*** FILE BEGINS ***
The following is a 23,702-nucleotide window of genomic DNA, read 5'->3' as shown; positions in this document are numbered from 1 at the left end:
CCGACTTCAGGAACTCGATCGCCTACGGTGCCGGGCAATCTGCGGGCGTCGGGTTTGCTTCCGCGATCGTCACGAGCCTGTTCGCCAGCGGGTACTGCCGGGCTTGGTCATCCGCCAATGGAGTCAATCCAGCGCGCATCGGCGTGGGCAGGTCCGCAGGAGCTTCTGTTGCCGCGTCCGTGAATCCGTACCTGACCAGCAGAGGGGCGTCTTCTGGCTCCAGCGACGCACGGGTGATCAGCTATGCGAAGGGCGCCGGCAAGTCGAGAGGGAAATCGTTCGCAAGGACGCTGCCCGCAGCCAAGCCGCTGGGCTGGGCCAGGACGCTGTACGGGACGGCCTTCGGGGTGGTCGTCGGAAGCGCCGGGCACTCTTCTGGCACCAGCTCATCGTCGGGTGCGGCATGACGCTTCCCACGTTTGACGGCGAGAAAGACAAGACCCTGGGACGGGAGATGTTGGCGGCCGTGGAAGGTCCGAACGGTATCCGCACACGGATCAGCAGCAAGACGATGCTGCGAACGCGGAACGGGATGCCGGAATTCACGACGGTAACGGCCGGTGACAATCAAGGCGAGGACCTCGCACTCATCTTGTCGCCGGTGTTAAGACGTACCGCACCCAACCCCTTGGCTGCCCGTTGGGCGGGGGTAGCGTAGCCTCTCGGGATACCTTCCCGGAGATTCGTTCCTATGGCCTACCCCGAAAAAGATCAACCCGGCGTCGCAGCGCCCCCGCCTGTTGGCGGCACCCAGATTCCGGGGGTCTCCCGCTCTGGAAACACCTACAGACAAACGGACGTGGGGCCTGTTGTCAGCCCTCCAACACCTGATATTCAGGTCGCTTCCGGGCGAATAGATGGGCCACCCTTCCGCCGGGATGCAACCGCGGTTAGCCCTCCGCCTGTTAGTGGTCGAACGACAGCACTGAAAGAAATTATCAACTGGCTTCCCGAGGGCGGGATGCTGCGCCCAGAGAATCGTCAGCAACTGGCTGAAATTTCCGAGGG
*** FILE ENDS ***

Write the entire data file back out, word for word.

The following is a 23,702-nucleotide window of genomic DNA, read 5'->3' as shown; positions in this document are numbered from 1 at the left end:
CCGACTTCAGGAACTCGATCGCCTACGGTGCCGGGCAATCTGCGGGCGTCGGGTTTGCTTCCGCGATCGTCACGAGCCTGTTCGCCAGCGGGTACTGCCGGGCTTGGTCATCCGCCAATGGAGTCAATCCAGCGCGCATCGGCGTGGGCAGGTCCGCAGGAGCTTCTGTTGCCGCGTCCGTGAATCCGTACCTGACCAGCAGAGGGGCGTCTTCTGGCTCCAGCGACGCACGGGTGATCAGCTATGCGAAGGGCGCCGGCAAGTCGAGAGGGAAATCGTTCGCAAGGACGCTGCCCGCAGCCAAGCCGCTGGGCTGGGCCAGGACGCTGTACGGGACGGCCTTCGGGGTGGTCGTCGGAAGCGCCGGGCACTCTTCTGGCACCAGCTCATCGTCGGGTGCGGCATGACGCTTCCCACGTTTGACGGCGAGAAAGACAAGACCCTGGGACGGGAGATGTTGGCGGCCGTGGAAGGTCCGAACGGTATCCGCACACGGATCAGCAGCAAGACGATGCTGCGAACGCGGAACGGGATGCCGGAATTCACGACGGTAACGGCCGGTGACAATCAAGGCGAGGACCTCGCACTCATCTTGTCGCCGGTGTTAAGACGTACCGCACCCAACCCCTTGGCTGCCCGTTGGGCGGGGGTAGCGTAGCCTCTCGGGATACCTTCCCGGAGATTCGTTCCTATGGCCTACCCCGAAAAAGATCAACCCGGCGTCGCAGCGCCCCCGCCTGTTGGCGGCACCCAGATTCCGGGGGTCTCCCGCTCTGGAAACACCTACAGACAAACGGACGTGGGGCCTGTTGTCAGCCCTCCAACACCTGATATTCAGGTCGCTTCCGGGCGAATAGATGGGCCACCCTTCCGCCGGGATGCAACCGCGGTTAGCCCTCCGCCTGTTAGTGGTCGAACGACAGCACTGAAAGAAATTATCAACTGGCTTCCCGAGGGCGGGATGCTGCGCCCAGAGAATCGTCAGCAACTGGCTGAAATTTCCGAGGG